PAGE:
CommunityWilliam J. Ford

Advocates Seek Maryland’s Help for MARC Expansion

ANNAPOLIS — Maryland leaders are pushing a plan to expand MARC train service into the District and northern Virginia, but whether it would be possibly this year remains uncertain.

Del. Jared Solomon (D-Montgomery County) offers proposed legislation to not only improve service in Maryland, but also work on negotiations for commuter travel into L’Enfant Plaza in southwest D.C. and then across the Virginia border in Crystal City and Alexandria.

In addition, it would help expand Maryland’s economy, provide job access and personal travel throughout the D.C. and Baltimore regions.

“It’s not like we’re pulling teeth with this,” Solomon said at a press conference Thursday, Feb. 5. “All the parties are willing and able. This is just sort of a final little push to express the will of the General Assembly to get this done.”

The goal would be to transport the MARC train along the Long Bridge, a two-track railroad bridge owned by CSX Transportation that stretches above the Potomac River utilized by Amtrak and Virginia Railway Express.

The D.C. Department of Transportation and the Federal Railroad Administration continue working on a comprehensive study to determine whether to renovate or construct new bridges.

According to Solomon’s legislation for Maryland’s involvement, the goal would be for the Maryland Transit Administration, which manages the MARC train system, to “engage in good faith negotiations” officials in D.C., Virginia and CSX to create a pilot program for Maryland Area Regional Commuter train service.

Business leaders, labor representatives, rider advisory committees and regional planning boards would also be consulted on the plan, which is slated to be completed by June 2022, according to the legislation.

According to the fiscal note, the state may spend $450,000 in fiscal 2021 and $400,000 the following year on contractual services “for legal, project management, correspondence and planning activities related to the discussions and negotiations.”

MARC operates three lines — Brunswick, Camden and Penn — for those who commute from Martinsburg, West Virginia, into parts of Prince George’s and Montgomery counties, the District and Baltimore area.

Currently, MARC train users traveling beyond Union Station in Northwest must transfer either by Metro, bus, cab, or ride-sharing service.

Besides commuters driving on the Beltway, Montgomery County Council member Hans Reimer said most travelers mostly think of Metro and Amtrak as the only forms of rail transportation.

“It’s a very underutilized transportation asset,” he said of MARC. “When you can ride into the Amazon H2Q [in Northern Virginia], that’s the game-changer for Maryland. This is a true statewide venture.”

Several people testified in support of the legislation Thursday before the House Environment and Transportation Committee, with a few of them pointing out that neighboring Virginia invests more in transportation and the state’s employment opportunities such as Amazon H2Q and the Virginia Tech Innovation Campus.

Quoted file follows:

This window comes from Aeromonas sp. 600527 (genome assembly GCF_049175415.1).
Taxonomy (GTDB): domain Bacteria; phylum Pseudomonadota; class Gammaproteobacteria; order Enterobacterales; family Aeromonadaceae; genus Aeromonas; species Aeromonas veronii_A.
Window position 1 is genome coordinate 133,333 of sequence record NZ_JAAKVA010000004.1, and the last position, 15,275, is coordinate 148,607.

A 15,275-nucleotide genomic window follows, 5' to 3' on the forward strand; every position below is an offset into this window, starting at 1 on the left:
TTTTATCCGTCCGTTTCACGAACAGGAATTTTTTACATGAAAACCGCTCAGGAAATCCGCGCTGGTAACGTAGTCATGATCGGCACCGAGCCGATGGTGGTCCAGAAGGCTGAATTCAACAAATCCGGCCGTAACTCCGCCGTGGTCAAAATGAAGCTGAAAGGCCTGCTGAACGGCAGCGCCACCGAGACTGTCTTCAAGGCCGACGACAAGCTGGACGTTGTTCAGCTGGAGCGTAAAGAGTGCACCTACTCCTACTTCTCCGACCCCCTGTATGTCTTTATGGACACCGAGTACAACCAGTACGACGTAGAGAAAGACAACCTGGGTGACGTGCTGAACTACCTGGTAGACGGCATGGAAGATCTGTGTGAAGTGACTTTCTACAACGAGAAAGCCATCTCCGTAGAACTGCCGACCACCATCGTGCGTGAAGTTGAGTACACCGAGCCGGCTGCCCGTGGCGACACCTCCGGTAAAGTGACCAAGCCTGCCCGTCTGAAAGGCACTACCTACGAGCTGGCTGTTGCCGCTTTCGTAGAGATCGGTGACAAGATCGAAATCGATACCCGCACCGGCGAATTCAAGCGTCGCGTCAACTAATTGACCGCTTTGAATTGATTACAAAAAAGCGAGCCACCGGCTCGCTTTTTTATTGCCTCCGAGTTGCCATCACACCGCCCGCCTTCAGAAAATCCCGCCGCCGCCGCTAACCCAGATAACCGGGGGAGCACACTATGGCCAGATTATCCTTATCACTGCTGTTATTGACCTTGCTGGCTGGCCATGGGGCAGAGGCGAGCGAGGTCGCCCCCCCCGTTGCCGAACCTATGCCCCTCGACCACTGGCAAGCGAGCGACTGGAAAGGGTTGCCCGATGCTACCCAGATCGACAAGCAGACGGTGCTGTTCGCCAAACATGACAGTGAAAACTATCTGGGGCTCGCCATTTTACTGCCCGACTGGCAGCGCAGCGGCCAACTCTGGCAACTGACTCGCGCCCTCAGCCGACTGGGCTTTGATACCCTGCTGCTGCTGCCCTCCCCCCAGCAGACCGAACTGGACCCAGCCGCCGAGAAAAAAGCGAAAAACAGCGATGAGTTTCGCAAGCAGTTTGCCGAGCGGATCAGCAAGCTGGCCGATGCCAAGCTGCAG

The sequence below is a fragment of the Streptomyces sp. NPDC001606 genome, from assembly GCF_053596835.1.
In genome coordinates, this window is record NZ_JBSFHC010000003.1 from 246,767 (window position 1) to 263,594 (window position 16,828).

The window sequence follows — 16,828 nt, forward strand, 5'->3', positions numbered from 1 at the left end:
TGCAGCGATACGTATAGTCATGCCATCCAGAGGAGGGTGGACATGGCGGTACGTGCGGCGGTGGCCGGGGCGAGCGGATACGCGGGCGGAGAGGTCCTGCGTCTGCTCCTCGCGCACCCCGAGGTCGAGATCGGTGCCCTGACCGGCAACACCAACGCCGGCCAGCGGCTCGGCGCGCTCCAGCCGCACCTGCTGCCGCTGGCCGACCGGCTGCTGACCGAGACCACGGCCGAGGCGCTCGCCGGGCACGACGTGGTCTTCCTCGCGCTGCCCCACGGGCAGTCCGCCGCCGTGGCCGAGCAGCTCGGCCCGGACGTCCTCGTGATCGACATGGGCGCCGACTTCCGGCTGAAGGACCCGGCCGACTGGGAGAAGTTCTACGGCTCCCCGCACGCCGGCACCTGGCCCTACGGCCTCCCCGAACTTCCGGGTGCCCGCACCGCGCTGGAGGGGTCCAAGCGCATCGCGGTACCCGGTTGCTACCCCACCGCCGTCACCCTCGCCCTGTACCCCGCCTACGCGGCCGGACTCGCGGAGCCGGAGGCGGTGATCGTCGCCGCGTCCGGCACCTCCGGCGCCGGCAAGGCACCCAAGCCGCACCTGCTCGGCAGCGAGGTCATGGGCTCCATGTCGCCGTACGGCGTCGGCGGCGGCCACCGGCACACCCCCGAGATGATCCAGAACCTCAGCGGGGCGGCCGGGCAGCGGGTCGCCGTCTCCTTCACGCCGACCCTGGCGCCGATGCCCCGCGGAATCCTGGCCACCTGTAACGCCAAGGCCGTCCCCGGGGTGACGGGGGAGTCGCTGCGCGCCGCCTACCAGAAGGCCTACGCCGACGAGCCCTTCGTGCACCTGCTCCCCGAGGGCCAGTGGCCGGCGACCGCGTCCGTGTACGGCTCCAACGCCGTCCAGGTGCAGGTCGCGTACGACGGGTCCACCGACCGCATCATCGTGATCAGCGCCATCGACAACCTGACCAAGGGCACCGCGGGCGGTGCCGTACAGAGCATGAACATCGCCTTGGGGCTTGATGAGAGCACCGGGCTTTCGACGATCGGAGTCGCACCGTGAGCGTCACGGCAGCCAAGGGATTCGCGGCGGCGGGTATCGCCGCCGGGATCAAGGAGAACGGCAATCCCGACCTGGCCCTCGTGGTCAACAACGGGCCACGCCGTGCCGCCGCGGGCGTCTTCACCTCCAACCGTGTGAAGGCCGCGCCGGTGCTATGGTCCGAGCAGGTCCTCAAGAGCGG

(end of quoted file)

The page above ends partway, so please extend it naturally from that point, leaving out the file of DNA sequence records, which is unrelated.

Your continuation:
“This is immense connectivity that we need to not only grow our local economy in Prince George’s County, but in Maryland as a whole,” said Prince George’s County Council member Dannielle Glaros (D-District 3) of Riverdale Park. “This state is falling behind Virginia. If we don’t catch up soon, we are going to lose the economic competitiveness.”

Herb Harris Jr., a representative of Brotherhood of Local Engineers and Trainmen union, said MARC expansion would allow Maryland to join Virginia in providing additional transportation options. Harris said about 70 percent of Virginia’s population can access inner-city passenger and commuter rail service.

“The potential to offer Marylanders a one-seat ride to the employment centers in the District of Columbia and Northern Virginia will significantly expand job and other educational opportunities for Marylanders,” he said. “Unfortunately, Maryland is lagging behind the comparable investments that have been made in Virginia.”

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William J. Ford – Washington Informer Staff Writer

I decided I wanted to become a better writer while attending Bowie State University and figured that writing for the school newspaper would help. I’m not sure how much it helped, but I enjoyed it so much I decided to keep on doing it, which I still thoroughly enjoy 20 years later. If I weren’t a journalist, I would coach youth basketball. Actually, I still play basketball, or at least try to play, once a week. My kryptonite is peanut butter. What makes me happy – seeing my son and two godchildren grow up. On the other hand, a bad call made by an official during a football or basketball game makes me throw up my hands and scream. Favorite foods include pancakes and scrambled eggs which I could eat 24-7. The strangest thing that’s ever happened to me, or more accurately the most painful, was when I was hit by a car on Lancaster Avenue in Philadelphia. If I had the power or money to change the world, I’d make sure everyone had three meals a day. And while I don’t have a motto or favorite quote, I continue to laugh which keeps me from driving myself crazy. You can reach me several ways: Twitter @jabariwill, Instagram will_iam.ford2281 or e-mail, wford@washingtoninformer.com

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